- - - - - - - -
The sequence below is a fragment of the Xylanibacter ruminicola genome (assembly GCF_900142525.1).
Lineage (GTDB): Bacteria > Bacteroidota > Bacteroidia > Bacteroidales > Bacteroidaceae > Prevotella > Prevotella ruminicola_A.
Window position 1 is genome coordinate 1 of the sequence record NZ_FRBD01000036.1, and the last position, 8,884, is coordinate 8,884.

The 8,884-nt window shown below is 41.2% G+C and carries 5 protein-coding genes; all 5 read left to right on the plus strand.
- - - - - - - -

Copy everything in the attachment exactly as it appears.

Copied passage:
The sequence below is a fragment of the Xylanibacter ruminicola genome (assembly GCF_900142525.1).
Lineage (GTDB): Bacteria > Bacteroidota > Bacteroidia > Bacteroidales > Bacteroidaceae > Prevotella > Prevotella ruminicola_A.
Window position 1 is genome coordinate 1 of the sequence record NZ_FRBD01000036.1, and the last position, 8,884, is coordinate 8,884.

The 8,884-nt window shown below is 41.2% G+C and carries 5 protein-coding genes; all 5 read left to right on the plus strand.